|B12 (Cobalamin)||2.4 mcg||2.4 mcg|
Although most people who eat a varied diet get enough B vitamins from food, some people are at an increased risk of deficiency. You might be deficient if you are over the age of 50, take antacids or certain diabetes medications, or you have celiac or Crohn’s disease (9-11), you might be deficient.
If you’ve undergone weight loss surgery, drink alcohol regularly, or follow a vegetarian or vegan diet, you may also be more prone to deficiencies. Women who are pregnant or breastfeeding may need more B6, B12, and folate (12-14).
It’s also important to point out that those who regularly test the physical limits of their bodies via exercise and athletics may require more than the standard RDIs listed above.
How Can You Tell If You’re Deficient?
As we just mentioned, most people can get the recommended amount of B vitamins through diet since they are found in a wide variety of foods. However, it’s still possible to be deficient despite eating healthy.
The following symptoms might indicate you’re not getting enough B vitamins:
- Abdominal Cramps
- Skin Rashes
- Cracks around the Mouth
- Swollen Tongue
- Irritability Or Depression
- Numbness or Tingling in Feet and Hands
If left untreated, deficiencies could increase your risk of developing:
- Anxiety / Depression
- Birth Defects
- Digestive Issues
- Skin Conditions
- Peripheral Neuropathy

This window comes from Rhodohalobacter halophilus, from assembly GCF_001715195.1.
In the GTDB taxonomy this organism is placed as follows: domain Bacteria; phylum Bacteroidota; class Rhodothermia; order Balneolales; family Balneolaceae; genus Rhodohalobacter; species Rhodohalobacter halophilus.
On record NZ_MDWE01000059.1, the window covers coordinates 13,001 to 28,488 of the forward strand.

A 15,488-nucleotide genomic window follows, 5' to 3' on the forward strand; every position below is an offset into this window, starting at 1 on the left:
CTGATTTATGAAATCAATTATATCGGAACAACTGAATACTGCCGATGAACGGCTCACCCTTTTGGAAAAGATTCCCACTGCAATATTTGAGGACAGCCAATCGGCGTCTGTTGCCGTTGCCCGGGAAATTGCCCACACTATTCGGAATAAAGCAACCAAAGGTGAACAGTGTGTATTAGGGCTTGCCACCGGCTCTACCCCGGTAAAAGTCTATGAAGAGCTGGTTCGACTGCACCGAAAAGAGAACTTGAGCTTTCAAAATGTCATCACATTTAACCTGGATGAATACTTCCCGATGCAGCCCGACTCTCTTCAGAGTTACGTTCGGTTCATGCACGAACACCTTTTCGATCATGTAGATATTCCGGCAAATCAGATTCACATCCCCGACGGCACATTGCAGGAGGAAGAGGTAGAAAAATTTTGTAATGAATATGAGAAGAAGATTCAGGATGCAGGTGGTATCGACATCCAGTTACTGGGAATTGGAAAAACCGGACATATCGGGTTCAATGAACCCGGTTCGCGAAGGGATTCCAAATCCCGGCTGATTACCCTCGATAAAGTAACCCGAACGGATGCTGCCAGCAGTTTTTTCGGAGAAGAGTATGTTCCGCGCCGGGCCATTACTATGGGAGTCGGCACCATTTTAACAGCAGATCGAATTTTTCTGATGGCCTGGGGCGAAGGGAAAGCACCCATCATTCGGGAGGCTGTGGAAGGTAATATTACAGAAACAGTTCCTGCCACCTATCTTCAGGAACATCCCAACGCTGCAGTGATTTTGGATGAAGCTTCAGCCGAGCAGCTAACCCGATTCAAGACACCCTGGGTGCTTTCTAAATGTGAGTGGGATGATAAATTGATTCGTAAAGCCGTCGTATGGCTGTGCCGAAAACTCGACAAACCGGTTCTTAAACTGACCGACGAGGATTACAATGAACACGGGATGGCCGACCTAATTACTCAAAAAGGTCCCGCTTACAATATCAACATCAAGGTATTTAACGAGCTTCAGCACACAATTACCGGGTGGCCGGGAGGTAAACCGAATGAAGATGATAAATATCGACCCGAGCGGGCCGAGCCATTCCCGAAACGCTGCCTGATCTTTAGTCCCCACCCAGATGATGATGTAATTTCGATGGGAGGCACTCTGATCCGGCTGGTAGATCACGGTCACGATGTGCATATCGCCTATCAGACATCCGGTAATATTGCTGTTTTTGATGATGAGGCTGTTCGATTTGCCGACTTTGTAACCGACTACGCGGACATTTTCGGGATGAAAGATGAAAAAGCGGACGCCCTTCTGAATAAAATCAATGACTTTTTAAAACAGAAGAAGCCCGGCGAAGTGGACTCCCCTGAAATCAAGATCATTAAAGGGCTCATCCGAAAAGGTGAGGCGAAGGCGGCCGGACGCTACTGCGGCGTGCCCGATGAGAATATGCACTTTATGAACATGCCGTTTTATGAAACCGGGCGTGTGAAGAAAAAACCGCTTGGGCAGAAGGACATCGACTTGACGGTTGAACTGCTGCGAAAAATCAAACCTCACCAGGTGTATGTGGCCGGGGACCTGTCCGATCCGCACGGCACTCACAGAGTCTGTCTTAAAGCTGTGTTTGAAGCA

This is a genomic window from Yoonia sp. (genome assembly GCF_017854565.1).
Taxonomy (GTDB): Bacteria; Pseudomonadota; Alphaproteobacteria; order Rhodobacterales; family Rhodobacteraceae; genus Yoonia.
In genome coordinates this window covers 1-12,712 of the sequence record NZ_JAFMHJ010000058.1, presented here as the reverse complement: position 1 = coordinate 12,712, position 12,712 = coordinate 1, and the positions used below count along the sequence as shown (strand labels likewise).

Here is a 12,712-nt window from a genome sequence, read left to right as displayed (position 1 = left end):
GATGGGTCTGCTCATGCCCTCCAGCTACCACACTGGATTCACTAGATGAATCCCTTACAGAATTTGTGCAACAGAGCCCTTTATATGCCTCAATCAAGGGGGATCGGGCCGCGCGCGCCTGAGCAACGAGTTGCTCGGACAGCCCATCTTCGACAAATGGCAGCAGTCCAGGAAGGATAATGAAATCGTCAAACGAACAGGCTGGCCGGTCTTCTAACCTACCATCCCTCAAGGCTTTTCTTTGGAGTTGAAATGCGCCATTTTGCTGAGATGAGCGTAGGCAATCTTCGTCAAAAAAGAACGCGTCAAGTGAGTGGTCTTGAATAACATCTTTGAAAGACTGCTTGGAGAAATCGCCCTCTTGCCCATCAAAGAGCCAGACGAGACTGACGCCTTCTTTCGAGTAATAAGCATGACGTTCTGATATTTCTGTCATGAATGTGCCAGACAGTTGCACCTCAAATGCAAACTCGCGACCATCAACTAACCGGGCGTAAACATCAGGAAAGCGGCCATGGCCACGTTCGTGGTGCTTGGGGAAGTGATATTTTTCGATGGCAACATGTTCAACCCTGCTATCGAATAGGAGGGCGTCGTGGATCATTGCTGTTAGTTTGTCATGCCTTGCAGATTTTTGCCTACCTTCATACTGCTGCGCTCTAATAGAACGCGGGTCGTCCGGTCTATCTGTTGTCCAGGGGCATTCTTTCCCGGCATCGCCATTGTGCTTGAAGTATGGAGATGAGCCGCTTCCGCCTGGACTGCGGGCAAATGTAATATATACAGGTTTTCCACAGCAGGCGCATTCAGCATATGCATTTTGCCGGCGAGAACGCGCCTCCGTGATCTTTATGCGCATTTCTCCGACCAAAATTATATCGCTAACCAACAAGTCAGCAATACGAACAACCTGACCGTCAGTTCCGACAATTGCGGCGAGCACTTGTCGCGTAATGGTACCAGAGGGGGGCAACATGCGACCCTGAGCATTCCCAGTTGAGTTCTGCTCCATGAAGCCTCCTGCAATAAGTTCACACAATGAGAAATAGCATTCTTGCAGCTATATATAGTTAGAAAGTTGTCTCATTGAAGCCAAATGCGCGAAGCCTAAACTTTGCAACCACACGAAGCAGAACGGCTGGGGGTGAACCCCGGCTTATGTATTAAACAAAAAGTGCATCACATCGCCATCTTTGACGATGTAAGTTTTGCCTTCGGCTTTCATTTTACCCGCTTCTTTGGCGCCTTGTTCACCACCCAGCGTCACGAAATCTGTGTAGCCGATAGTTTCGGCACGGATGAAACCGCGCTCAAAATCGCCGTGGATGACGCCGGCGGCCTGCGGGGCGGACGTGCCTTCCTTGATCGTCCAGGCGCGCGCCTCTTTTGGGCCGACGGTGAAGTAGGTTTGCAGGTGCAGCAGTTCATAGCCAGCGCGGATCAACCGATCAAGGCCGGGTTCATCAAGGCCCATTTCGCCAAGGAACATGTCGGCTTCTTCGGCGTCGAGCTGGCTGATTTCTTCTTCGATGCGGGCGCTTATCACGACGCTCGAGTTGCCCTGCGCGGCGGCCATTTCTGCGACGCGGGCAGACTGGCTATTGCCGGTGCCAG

- Migraine Headaches
Make sure to consult your doctor if you think you may be deficient in B vitamins. They can help determine what’s causing your symptoms and, if needed, run the necessary tests as well as recommend ways to increase your B vitamin intake.
Important Info to Know Before Getting IV Vitamin B Complex
High-dose vitamin B supplementation may cause minor side effects like diarrhea, headaches, abdominal cramps, and increased urination. It can also make your urine bright yellow. With that said, high-dose vitamin B is generally safe when administered by an experienced medical professional in a clinical setting.
Before commencing an infusion, your physician should explain the entire process, answer all of your questions, and provide information regarding the risk of side effects and other matters that might make you nervous or anxious.
Always follow your physician’s instructions. Some IV infusions require a particular diet or that you are well hydrated before your IV drip. Your physician will perform an exam, review your medical history, and recommend a treatment plan that improves your overall wellness, helps increase your energy, and reduces the symptoms of your condition.